The New York Jets are a bad football team. But you didn’t need to click on this article to know that—you probably could have clicked on literally any article and known that.
Winless on the year at 0-8, it appears the Jets are in for a total rebuild. The path they’re on is surely going to lead to an entirely new coaching staff, and perhaps a lot of new front office pieces, as well. I believe general manager Joe Douglas will be safe from the firing squad (I mean that in the literal sense of people getting fired, not the other meaning of the phrase), at least for the next year. But it will be an uphill climb to salvage this organization.
Over the last six or seven months, the Jets have moved on from some of their most talented players. Their star defensive asset and face of the franchise, safety Jamal Adams, is now in Seattle, their prized free agent acquisition of 2019, running back Le’Veon Bell, is now on the Kansas City Chiefs, and the player they should have prioritized in their own backyard last offseason, wide receiver Robby Anderson, is now with the Carolina Panthers and is playing like a top-10 receiver, production-wise.
The Jets have not done a very good job building around some of their best players (including quarterback Sam Darnold, who I think is done in New York), but amidst the disaster of a season, there is some hope. This Jets roster, while one of the worst in the league top to bottom, is not completely devoid of talent. There are a handful of players this team would be wise to invest in as their foundational pieces moving forward.
Left Tackle Mekhi Becton
In a year where it feels like there hasn’t been much of a silver lining to point to, the Jets’ No. 11 pick in the 2020 NFL Draft, Louisville offensive tackle Mekhi Becton, has been fantastic. In his 283 snaps at left tackle, Becton has only surrendered three sacks. He’s also only allowed 10 total pressures. While manning the edge against Chiefs pass-rusher Frank Clark this past weekend, Becton yielded just two pressures. He also had his fair share of success against Chris Jones.
Bottom line is, Becton is a player you build around. The rest of the offensive line isn’t there yet, but they have the most important piece of their O-line figured out.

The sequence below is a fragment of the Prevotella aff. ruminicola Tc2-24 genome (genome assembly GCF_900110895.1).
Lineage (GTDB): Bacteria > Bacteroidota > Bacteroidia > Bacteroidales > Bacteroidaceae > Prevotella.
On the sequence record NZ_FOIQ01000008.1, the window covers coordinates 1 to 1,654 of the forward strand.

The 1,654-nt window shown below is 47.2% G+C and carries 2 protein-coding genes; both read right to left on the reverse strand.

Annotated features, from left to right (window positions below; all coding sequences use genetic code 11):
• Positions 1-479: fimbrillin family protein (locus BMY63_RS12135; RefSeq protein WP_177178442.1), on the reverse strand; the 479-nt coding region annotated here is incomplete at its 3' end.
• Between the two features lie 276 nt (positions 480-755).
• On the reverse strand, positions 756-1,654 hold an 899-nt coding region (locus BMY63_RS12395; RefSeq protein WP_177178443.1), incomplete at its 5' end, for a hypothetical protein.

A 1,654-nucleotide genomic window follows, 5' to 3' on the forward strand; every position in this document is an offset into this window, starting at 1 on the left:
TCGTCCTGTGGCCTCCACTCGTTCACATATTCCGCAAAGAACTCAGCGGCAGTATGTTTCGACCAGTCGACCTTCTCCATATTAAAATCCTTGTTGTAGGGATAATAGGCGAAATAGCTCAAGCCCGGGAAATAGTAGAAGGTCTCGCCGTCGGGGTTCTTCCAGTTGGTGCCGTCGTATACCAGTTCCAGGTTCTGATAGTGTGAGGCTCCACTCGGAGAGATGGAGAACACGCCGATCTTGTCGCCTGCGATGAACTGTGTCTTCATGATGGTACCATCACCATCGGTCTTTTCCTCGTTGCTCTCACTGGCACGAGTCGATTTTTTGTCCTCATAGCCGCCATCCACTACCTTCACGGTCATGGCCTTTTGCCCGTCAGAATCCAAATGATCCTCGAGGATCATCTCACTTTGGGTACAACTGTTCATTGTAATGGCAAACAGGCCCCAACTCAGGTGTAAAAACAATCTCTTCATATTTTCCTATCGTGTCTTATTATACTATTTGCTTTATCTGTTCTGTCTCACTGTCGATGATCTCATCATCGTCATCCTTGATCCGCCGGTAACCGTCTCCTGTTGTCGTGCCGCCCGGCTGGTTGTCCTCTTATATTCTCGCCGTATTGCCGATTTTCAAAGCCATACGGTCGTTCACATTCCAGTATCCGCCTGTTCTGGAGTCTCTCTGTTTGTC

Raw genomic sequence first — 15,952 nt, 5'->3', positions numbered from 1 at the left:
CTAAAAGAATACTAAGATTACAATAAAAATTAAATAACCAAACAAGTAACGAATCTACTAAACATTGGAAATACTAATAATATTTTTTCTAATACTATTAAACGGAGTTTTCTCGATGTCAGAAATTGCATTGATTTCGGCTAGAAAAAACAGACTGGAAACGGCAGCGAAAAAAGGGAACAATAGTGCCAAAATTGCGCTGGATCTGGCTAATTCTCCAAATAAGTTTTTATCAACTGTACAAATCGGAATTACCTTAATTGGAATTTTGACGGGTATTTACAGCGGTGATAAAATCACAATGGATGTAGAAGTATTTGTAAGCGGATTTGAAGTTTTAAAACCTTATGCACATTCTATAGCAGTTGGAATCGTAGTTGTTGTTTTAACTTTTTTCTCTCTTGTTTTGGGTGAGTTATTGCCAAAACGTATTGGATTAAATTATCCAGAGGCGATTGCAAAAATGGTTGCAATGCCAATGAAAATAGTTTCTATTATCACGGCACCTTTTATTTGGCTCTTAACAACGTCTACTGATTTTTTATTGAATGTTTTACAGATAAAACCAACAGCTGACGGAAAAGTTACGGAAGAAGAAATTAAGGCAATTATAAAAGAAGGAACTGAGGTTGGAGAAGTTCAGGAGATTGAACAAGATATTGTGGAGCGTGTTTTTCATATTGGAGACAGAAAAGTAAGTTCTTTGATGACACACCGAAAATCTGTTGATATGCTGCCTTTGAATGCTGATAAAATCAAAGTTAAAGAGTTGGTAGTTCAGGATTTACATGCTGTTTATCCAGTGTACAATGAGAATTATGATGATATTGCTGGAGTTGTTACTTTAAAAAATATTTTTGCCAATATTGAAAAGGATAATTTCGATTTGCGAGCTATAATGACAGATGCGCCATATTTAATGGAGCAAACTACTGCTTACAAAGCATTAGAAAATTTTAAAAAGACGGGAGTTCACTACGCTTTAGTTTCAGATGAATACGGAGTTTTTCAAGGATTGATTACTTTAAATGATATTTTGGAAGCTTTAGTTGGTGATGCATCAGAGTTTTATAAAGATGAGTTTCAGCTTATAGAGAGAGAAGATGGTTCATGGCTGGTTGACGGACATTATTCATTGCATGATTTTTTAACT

Defensive Tackle Quinnen Williams
After a whirlwind of rumors that were filled with speculation about Williams potentially being on the trade block just a year after the team drafted him No. 3 overall, it appears he’s not going anywhere. And that’s a good thing—the best thing, really.
Williams was one of the most dominant players in college football during the 2019 season. His 19.5 tackles for loss and eight sacks didn’t even do his full presence justice, as he was often the driving force that allowed other players around him to succeed, too.
Williams didn’t have the best rookie season. He spent most of the year learning that trench play in the NFL is a bigger, faster, stronger kind of environment than it was in college. But now that he has those reps under his belt, we’re seeing him get into a groove in his sophomore year. He has been stout against the run and has flashed some of that pass-rush production that made his name at Alabama. He will continue to get better, and it should be as a member of the Jets.
Wide Receiver Denzel Mims
Becton wasn’t the only redeemable player from the Jets’ 2020 NFL Draft class. Second-round pick Denzel Mims was hurt for the team's first six games, but in the two he has played in recently, he’s looked like he belongs in the league.
Mims saw seven targets, catching four for 42 receiving yards in his first game, then three targets and two catches for another 42 yards this past weekend. When it came time for the Jets to open up their playbook on second down, Mims was the man they went to against the Chiefs on their biggest occasion for 27 yards.
It’s just been two games, but Mims should be here to stay.
Safety Marcus Maye and Linebacker C.J. Mosely
I put these two in a singular category because where it’s typical to highlight younger players when you talk about building blocks, you need some veteran pieces that stick around for the transition.
Marcus Maye should be one of those players. He was the running mate on the back end to what Jamal Adams was able to do all over the field. Adams was a chess piece for the Jets defense, and the reason why they were able to have that kind of flexibility is due to how well Maye played in the free safety role.
As for Mosely, he has only suited up for two games in a Jets uniform. He injured his groin in 2019, which forced him to miss almost the entire season, and hasn’t played at all this year due to opting out over COVID concerns. When Mosley signed, he signed as one of the top linebackers in the league. The next time Mosley laces his cleats for the Jets will be in 2021. Let’s hope he’s still the linebacker they thought they were signing back in 2019. If he is, they’ll need him to be a reliable player in the middle of that growing defense.
Those are just five of the names I wanted to highlight. It’s not like those are the only five players worth keeping around, however. Players like Brian Poole, La’Mical Perine, and Jamison Crowder will be nice roster pieces as well. But as the Jets begin to look beyond the 2020 season, those are some names to focus on and lock in for 2021 and beyond.